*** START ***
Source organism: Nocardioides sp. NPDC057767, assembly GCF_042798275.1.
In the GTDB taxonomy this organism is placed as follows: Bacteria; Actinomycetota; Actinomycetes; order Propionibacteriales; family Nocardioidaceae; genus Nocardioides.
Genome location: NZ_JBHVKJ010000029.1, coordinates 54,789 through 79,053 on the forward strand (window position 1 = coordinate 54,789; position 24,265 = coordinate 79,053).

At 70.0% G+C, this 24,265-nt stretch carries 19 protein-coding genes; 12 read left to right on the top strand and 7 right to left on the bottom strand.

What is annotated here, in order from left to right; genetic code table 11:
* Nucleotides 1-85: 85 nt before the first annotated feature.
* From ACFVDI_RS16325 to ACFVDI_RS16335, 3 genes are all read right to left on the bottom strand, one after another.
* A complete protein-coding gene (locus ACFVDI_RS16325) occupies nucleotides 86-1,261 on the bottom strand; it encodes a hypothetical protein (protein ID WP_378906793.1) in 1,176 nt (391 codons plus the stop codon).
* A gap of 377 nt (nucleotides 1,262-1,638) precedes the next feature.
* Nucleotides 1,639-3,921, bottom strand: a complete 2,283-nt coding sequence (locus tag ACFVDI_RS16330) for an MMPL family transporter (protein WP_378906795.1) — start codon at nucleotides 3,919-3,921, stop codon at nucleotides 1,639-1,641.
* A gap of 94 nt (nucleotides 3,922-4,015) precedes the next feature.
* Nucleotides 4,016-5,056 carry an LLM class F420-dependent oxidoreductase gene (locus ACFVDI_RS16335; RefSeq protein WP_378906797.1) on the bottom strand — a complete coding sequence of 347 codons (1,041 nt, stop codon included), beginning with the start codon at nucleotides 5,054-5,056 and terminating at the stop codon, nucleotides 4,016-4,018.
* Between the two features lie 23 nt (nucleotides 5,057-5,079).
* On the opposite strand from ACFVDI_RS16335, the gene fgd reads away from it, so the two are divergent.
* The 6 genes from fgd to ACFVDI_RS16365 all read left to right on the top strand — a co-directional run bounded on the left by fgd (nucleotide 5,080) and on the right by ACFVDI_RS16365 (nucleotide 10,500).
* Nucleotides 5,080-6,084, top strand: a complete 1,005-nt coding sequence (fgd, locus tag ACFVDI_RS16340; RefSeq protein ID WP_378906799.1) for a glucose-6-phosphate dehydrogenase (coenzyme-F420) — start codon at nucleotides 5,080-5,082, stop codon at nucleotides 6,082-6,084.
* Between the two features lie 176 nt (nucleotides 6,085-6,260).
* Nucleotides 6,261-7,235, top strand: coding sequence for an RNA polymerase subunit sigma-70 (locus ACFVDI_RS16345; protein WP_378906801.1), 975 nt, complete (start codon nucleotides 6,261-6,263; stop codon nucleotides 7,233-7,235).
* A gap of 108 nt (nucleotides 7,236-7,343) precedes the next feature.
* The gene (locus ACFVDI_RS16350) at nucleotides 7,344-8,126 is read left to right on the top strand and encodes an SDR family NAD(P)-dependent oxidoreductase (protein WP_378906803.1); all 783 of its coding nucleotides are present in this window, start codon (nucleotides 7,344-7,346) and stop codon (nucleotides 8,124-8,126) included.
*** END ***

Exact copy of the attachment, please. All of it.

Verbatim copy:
Source organism: Nocardioides sp. NPDC057767, assembly GCF_042798275.1.
In the GTDB taxonomy this organism is placed as follows: Bacteria; Actinomycetota; Actinomycetes; order Propionibacteriales; family Nocardioidaceae; genus Nocardioides.
Genome location: NZ_JBHVKJ010000029.1, coordinates 54,789 through 79,053 on the forward strand (window position 1 = coordinate 54,789; position 24,265 = coordinate 79,053).

At 70.0% G+C, this 24,265-nt stretch carries 19 protein-coding genes; 12 read left to right on the top strand and 7 right to left on the bottom strand.

What is annotated here, in order from left to right; genetic code table 11:
* Nucleotides 1-85: 85 nt before the first annotated feature.
* From ACFVDI_RS16325 to ACFVDI_RS16335, 3 genes are all read right to left on the bottom strand, one after another.
* A complete protein-coding gene (locus ACFVDI_RS16325) occupies nucleotides 86-1,261 on the bottom strand; it encodes a hypothetical protein (protein ID WP_378906793.1) in 1,176 nt (391 codons plus the stop codon).
* A gap of 377 nt (nucleotides 1,262-1,638) precedes the next feature.
* Nucleotides 1,639-3,921, bottom strand: a complete 2,283-nt coding sequence (locus tag ACFVDI_RS16330) for an MMPL family transporter (protein WP_378906795.1) — start codon at nucleotides 3,919-3,921, stop codon at nucleotides 1,639-1,641.
* A gap of 94 nt (nucleotides 3,922-4,015) precedes the next feature.
* Nucleotides 4,016-5,056 carry an LLM class F420-dependent oxidoreductase gene (locus ACFVDI_RS16335; RefSeq protein WP_378906797.1) on the bottom strand — a complete coding sequence of 347 codons (1,041 nt, stop codon included), beginning with the start codon at nucleotides 5,054-5,056 and terminating at the stop codon, nucleotides 4,016-4,018.
* Between the two features lie 23 nt (nucleotides 5,057-5,079).
* On the opposite strand from ACFVDI_RS16335, the gene fgd reads away from it, so the two are divergent.
* The 6 genes from fgd to ACFVDI_RS16365 all read left to right on the top strand — a co-directional run bounded on the left by fgd (nucleotide 5,080) and on the right by ACFVDI_RS16365 (nucleotide 10,500).
* Nucleotides 5,080-6,084, top strand: a complete 1,005-nt coding sequence (fgd, locus tag ACFVDI_RS16340; RefSeq protein ID WP_378906799.1) for a glucose-6-phosphate dehydrogenase (coenzyme-F420) — start codon at nucleotides 5,080-5,082, stop codon at nucleotides 6,082-6,084.
* Between the two features lie 176 nt (nucleotides 6,085-6,260).
* Nucleotides 6,261-7,235, top strand: coding sequence for an RNA polymerase subunit sigma-70 (locus ACFVDI_RS16345; protein WP_378906801.1), 975 nt, complete (start codon nucleotides 6,261-6,263; stop codon nucleotides 7,233-7,235).
* A gap of 108 nt (nucleotides 7,236-7,343) precedes the next feature.
* The gene (locus ACFVDI_RS16350) at nucleotides 7,344-8,126 is read left to right on the top strand and encodes an SDR family NAD(P)-dependent oxidoreductase (protein WP_378906803.1); all 783 of its coding nucleotides are present in this window, start codon (nucleotides 7,344-7,346) and stop codon (nucleotides 8,124-8,126) included.